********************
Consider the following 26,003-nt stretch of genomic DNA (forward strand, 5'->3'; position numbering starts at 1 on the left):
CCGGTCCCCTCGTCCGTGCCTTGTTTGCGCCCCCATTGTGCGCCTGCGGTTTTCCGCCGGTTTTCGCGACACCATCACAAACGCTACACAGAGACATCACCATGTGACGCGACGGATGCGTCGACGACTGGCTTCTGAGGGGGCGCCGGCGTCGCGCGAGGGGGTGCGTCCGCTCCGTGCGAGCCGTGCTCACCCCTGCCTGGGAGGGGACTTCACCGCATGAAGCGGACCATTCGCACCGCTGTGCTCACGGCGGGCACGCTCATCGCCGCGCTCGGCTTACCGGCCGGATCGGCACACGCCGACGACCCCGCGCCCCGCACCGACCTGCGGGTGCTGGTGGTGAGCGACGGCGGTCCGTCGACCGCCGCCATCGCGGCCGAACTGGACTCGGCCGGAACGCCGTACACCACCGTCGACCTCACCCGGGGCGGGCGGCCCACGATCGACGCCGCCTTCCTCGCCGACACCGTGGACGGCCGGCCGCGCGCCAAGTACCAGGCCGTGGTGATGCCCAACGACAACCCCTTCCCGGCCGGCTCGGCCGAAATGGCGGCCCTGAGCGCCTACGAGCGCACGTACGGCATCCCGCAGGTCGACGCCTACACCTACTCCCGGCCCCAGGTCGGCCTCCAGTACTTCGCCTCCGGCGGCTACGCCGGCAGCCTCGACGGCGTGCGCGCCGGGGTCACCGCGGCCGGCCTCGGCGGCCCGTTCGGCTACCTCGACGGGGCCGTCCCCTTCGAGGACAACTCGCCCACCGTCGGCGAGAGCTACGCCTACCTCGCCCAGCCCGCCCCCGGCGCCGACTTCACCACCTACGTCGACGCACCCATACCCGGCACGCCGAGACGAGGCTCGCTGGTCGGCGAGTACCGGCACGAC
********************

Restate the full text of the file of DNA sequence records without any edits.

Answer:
Consider the following 26,003-nt stretch of genomic DNA (forward strand, 5'->3'; position numbering starts at 1 on the left):
CCGGTCCCCTCGTCCGTGCCTTGTTTGCGCCCCCATTGTGCGCCTGCGGTTTTCCGCCGGTTTTCGCGACACCATCACAAACGCTACACAGAGACATCACCATGTGACGCGACGGATGCGTCGACGACTGGCTTCTGAGGGGGCGCCGGCGTCGCGCGAGGGGGTGCGTCCGCTCCGTGCGAGCCGTGCTCACCCCTGCCTGGGAGGGGACTTCACCGCATGAAGCGGACCATTCGCACCGCTGTGCTCACGGCGGGCACGCTCATCGCCGCGCTCGGCTTACCGGCCGGATCGGCACACGCCGACGACCCCGCGCCCCGCACCGACCTGCGGGTGCTGGTGGTGAGCGACGGCGGTCCGTCGACCGCCGCCATCGCGGCCGAACTGGACTCGGCCGGAACGCCGTACACCACCGTCGACCTCACCCGGGGCGGGCGGCCCACGATCGACGCCGCCTTCCTCGCCGACACCGTGGACGGCCGGCCGCGCGCCAAGTACCAGGCCGTGGTGATGCCCAACGACAACCCCTTCCCGGCCGGCTCGGCCGAAATGGCGGCCCTGAGCGCCTACGAGCGCACGTACGGCATCCCGCAGGTCGACGCCTACACCTACTCCCGGCCCCAGGTCGGCCTCCAGTACTTCGCCTCCGGCGGCTACGCCGGCAGCCTCGACGGCGTGCGCGCCGGGGTCACCGCGGCCGGCCTCGGCGGCCCGTTCGGCTACCTCGACGGGGCCGTCCCCTTCGAGGACAACTCGCCCACCGTCGGCGAGAGCTACGCCTACCTCGCCCAGCCCGCCCCCGGCGCCGACTTCACCACCTACGTCGACGCACCCATACCCGGCACGCCGAGACGAGGCTCGCTGGTCGGCGAGTACCGGCACGAC